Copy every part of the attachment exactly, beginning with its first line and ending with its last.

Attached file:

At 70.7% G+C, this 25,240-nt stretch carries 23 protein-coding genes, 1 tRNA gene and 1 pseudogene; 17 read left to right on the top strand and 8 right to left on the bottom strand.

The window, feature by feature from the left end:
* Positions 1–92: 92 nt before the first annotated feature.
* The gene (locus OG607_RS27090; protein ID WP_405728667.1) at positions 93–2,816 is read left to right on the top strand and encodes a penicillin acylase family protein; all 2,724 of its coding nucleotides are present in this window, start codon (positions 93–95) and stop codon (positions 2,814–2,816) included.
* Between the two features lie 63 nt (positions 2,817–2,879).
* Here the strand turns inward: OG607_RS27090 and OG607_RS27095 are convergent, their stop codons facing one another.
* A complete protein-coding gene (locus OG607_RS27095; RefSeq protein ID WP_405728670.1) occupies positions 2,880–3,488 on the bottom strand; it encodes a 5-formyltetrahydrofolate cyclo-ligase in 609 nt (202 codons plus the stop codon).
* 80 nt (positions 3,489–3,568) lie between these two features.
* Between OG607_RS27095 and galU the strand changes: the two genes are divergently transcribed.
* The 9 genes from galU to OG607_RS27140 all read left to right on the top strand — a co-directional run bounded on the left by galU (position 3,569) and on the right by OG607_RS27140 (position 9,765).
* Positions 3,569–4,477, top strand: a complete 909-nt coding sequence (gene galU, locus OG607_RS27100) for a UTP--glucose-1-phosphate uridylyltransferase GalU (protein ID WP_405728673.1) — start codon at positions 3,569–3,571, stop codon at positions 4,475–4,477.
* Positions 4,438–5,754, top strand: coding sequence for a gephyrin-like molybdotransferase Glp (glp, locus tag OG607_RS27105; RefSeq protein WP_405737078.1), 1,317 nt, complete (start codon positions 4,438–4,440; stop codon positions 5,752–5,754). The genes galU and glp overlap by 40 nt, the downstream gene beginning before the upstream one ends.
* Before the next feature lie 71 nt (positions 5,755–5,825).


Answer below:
At 70.7% G+C, this 25,240-nt stretch carries 23 protein-coding genes, 1 tRNA gene and 1 pseudogene; 17 read left to right on the top strand and 8 right to left on the bottom strand.

The window, feature by feature from the left end:
* Positions 1–92: 92 nt before the first annotated feature.
* The gene (locus OG607_RS27090; protein ID WP_405728667.1) at positions 93–2,816 is read left to right on the top strand and encodes a penicillin acylase family protein; all 2,724 of its coding nucleotides are present in this window, start codon (positions 93–95) and stop codon (positions 2,814–2,816) included.
* Between the two features lie 63 nt (positions 2,817–2,879).
* Here the strand turns inward: OG607_RS27090 and OG607_RS27095 are convergent, their stop codons facing one another.
* A complete protein-coding gene (locus OG607_RS27095; RefSeq protein ID WP_405728670.1) occupies positions 2,880–3,488 on the bottom strand; it encodes a 5-formyltetrahydrofolate cyclo-ligase in 609 nt (202 codons plus the stop codon).
* 80 nt (positions 3,489–3,568) lie between these two features.
* Between OG607_RS27095 and galU the strand changes: the two genes are divergently transcribed.
* The 9 genes from galU to OG607_RS27140 all read left to right on the top strand — a co-directional run bounded on the left by galU (position 3,569) and on the right by OG607_RS27140 (position 9,765).
* Positions 3,569–4,477, top strand: a complete 909-nt coding sequence (gene galU, locus OG607_RS27100) for a UTP--glucose-1-phosphate uridylyltransferase GalU (protein ID WP_405728673.1) — start codon at positions 3,569–3,571, stop codon at positions 4,475–4,477.
* Positions 4,438–5,754, top strand: coding sequence for a gephyrin-like molybdotransferase Glp (glp, locus tag OG607_RS27105; RefSeq protein WP_405737078.1), 1,317 nt, complete (start codon positions 4,438–4,440; stop codon positions 5,752–5,754). The genes galU and glp overlap by 40 nt, the downstream gene beginning before the upstream one ends.
* Before the next feature lie 71 nt (positions 5,755–5,825).